If you’ve gone to the trouble to create a Will, powers of attorney, trusts or other estate planning elements, you should take a little time to think about how your executor will handle your estate. Your executor, also called your personal representative, is the most important person in your estate because he or she will have the responsibility to administer the estate through the probate process. You should always choose your executor carefully, but once you’ve made the choice there are a few steps you can take to ensure his or her job goes more smoothly.
Your will, powers of attorney, advanced medical directives, life insurance policies, and all the other important documents related to your estate plan are vital to the executor and the probate process. To make your executor’s life easier it’s always best to keep these documents in a safe place. There are any number of places where you can keep them, but common choices include safe deposit boxes, your attorney’s office, a home safe, or combination of places. If you choose more than one place, it’s important to keep a list that details the location of each of the documents. If you choose only a single place, you should have copies made and kept in an alternative location.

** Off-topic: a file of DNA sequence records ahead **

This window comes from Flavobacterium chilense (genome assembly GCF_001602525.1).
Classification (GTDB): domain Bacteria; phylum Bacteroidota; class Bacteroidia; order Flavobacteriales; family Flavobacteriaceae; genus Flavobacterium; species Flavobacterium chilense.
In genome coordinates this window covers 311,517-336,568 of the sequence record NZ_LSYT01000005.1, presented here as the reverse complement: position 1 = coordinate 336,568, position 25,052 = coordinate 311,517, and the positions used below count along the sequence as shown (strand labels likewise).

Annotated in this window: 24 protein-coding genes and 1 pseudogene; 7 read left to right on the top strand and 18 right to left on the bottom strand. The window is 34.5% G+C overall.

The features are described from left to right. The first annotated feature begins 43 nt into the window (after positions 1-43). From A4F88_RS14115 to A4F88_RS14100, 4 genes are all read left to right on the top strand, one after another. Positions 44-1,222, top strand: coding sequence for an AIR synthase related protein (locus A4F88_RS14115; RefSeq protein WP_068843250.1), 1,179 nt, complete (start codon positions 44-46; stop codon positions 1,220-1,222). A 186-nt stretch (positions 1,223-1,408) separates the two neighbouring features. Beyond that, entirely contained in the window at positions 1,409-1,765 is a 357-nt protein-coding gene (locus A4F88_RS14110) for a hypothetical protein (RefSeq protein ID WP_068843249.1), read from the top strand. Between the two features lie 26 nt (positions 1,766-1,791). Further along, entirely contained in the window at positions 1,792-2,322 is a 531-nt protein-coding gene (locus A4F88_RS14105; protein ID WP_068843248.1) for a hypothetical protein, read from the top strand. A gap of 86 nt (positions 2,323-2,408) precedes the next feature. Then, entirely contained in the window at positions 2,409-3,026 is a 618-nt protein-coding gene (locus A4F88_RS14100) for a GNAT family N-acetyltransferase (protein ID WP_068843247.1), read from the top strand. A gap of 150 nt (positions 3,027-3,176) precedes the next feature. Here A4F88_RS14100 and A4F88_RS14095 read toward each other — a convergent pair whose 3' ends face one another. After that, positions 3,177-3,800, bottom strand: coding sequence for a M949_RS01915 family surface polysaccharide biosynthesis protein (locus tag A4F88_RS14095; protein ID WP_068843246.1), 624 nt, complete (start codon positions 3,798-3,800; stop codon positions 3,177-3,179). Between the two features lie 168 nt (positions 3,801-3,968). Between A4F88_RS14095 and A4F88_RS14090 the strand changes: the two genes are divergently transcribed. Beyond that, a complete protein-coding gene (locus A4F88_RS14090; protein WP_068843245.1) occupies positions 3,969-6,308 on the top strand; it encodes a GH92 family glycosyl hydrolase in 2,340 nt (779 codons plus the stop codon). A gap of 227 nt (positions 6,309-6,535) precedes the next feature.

Speaking of lists, your executor will also need more information about other property that may not be detailed in your primary estate planning documents. For example, if you have digital assets, important computer files, digital photos, or online accounts, you will want to allow your executor the ability to access this information after you die. Creating a single list that details what kind of property you have and how to access it can be a great benefit.
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